It is conceivable that under conditions of perfect

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Unformatted text preview: t ever forget any perceived outcome. It is conceivable that, under conditions of perfect memory (nothing is forgotten over time), the value of new information related to perceived outcomes decreases, since one individual outcome is so small when compared with an accumulation of outcomes. On the other hand, under conditions of no memory whatsoever (i.e., some kind of amnesia), the information used to determine the level of decision threshold would be the immediate information exclusively, creating a potentially unstable system (reactive only to current outcomes). Depending on cultural and educational elements, it could be assumed that in general, the government will have a larger accumulated memory of outcomes than the public will, since the government most likely has institutional support for maintaining a database of perceived outcomes and more resources than the public has for retrieving, analyzing, and using relevant information. The memory of perceived outcomes also partially determines the perception of outcomes, since it provides a path for identifying and interpreting outcomes over time. Loop L5p and L5g reveal that the process of perception not only is a function of actual outcomes but also is influenced by the existence of prior memory of outcomes. According to cognitive psychologists, a chunk of memory is “a collection of elements that are strongly associated with one another but are weakly associated with elements in other chunks” (Goldstein, 2005, p. 157). Memory of outcomes provides chunks that allow retrieval of information and identification of new information, which influence the type of outcomes that are perceived over time. This feedback loop (L5p and L5p) creates a reinforcing pattern, since perceived outcomes feed memory, which, in turn, provides a framework for further the identification of relevant information related to outcomes. Perceived outcomes, over time, influence the level of expectations of outcomes through a process identified in the sociological literature as normalization of deviance (Rasmussen, 1997; Sterman, 1994; Vaughan, 1996, 1998, 1999) and in the dynamic modeling literature as slidi...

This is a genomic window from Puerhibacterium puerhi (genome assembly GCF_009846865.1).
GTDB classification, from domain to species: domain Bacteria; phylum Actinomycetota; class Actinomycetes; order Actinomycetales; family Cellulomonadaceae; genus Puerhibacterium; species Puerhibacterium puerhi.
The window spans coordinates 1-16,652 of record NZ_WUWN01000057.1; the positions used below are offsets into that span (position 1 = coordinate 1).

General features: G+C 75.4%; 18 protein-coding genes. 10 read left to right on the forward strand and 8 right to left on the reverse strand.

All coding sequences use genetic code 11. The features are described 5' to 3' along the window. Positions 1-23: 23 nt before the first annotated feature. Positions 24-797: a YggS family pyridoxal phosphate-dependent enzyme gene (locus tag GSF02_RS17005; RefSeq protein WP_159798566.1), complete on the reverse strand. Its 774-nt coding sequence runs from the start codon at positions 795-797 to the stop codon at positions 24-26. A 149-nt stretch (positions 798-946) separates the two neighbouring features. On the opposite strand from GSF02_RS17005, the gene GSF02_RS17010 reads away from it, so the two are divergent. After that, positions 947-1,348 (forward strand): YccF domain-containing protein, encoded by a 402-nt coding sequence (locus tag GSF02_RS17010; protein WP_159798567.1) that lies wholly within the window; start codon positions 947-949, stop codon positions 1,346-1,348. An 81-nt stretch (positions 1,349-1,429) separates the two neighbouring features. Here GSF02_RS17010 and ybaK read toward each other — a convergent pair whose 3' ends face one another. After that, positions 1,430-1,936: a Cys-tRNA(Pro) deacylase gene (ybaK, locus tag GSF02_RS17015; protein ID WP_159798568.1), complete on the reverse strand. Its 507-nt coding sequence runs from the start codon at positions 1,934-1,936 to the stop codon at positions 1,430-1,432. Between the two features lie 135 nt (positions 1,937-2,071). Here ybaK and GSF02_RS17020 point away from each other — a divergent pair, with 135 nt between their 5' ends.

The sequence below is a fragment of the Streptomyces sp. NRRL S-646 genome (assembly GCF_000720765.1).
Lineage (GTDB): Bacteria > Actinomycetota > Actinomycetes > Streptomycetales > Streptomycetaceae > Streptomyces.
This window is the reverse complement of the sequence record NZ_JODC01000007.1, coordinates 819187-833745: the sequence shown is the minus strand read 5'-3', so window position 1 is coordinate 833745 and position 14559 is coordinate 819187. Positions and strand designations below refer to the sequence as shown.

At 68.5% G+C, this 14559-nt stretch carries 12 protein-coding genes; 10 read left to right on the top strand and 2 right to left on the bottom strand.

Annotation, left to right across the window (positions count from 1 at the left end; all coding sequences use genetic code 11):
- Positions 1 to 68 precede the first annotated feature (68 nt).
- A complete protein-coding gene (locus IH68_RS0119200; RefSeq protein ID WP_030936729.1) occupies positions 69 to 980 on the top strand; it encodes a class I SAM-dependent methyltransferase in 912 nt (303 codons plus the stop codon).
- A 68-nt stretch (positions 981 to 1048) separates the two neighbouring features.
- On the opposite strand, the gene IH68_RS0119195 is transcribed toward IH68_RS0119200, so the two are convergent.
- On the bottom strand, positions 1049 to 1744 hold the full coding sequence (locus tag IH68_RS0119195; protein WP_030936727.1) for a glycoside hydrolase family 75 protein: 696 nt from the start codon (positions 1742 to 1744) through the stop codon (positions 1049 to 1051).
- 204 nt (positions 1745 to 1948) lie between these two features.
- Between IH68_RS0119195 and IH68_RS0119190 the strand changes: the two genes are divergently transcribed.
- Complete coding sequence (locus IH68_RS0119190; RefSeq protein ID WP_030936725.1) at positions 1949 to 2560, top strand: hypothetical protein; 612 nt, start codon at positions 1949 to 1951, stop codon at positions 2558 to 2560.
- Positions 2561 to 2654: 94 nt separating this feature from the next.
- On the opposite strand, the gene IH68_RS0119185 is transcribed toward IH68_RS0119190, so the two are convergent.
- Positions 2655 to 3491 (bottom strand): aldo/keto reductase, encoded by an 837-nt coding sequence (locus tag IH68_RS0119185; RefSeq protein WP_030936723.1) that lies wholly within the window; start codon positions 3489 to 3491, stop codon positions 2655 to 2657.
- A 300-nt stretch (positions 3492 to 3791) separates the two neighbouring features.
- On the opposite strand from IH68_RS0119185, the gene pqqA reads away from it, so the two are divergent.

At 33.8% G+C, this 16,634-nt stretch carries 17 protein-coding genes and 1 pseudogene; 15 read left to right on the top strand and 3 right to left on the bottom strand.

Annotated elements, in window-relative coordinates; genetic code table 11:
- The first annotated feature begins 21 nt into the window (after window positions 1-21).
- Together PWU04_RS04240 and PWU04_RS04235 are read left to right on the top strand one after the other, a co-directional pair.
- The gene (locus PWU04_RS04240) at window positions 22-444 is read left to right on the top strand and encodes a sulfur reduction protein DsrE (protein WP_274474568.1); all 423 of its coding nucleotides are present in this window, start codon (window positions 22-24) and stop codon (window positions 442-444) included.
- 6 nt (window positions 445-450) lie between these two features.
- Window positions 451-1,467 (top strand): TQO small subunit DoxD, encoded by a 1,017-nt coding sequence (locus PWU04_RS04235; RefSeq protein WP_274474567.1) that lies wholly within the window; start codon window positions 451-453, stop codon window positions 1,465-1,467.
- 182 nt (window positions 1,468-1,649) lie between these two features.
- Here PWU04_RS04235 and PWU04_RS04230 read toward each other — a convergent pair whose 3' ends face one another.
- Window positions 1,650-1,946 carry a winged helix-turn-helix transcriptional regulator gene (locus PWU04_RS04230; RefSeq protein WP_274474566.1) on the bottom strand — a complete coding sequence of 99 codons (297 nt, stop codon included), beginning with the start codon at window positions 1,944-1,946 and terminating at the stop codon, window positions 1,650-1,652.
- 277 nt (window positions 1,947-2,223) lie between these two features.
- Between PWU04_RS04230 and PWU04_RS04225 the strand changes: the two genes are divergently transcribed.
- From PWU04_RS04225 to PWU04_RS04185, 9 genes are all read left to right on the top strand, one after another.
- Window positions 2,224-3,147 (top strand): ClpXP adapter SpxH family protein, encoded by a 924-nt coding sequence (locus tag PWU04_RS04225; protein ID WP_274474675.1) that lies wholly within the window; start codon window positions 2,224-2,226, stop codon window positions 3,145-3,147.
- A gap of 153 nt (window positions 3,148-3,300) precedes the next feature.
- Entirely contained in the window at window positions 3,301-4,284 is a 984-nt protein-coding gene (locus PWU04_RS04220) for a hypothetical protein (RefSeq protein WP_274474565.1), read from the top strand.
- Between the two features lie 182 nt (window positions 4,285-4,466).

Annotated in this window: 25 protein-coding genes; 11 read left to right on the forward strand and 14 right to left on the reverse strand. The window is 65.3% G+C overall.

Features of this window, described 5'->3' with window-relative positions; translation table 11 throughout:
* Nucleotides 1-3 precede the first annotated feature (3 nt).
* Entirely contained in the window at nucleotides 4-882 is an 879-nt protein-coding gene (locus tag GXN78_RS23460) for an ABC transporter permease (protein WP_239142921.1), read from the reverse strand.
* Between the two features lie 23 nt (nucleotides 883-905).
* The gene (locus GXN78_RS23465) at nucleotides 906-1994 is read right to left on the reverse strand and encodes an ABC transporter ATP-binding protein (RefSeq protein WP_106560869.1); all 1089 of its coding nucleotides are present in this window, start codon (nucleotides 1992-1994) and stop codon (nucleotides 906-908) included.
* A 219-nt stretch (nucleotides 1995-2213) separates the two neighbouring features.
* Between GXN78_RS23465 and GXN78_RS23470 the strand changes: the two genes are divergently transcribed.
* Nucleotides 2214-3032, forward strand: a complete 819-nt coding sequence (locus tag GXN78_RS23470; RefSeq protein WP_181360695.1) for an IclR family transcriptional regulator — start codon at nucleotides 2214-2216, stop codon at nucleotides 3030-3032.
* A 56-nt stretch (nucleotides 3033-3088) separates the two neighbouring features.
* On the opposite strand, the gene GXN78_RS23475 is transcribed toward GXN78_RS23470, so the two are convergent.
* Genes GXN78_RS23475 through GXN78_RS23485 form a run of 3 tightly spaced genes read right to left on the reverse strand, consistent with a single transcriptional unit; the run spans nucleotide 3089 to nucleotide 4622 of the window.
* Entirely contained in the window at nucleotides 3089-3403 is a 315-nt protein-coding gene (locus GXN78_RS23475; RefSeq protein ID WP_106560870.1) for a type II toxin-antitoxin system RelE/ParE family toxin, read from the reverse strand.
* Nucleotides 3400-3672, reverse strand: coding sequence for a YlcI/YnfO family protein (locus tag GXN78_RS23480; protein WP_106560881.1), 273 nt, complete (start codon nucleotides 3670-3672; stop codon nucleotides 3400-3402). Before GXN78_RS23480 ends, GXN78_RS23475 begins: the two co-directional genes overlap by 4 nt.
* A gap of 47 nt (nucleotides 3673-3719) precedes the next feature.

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This note was uploaded on 04/05/2010 for the course POL 3232 taught by Professor What during the Spring '10 term at Accreditation Commission for Acupuncture and Oriental Medicine.

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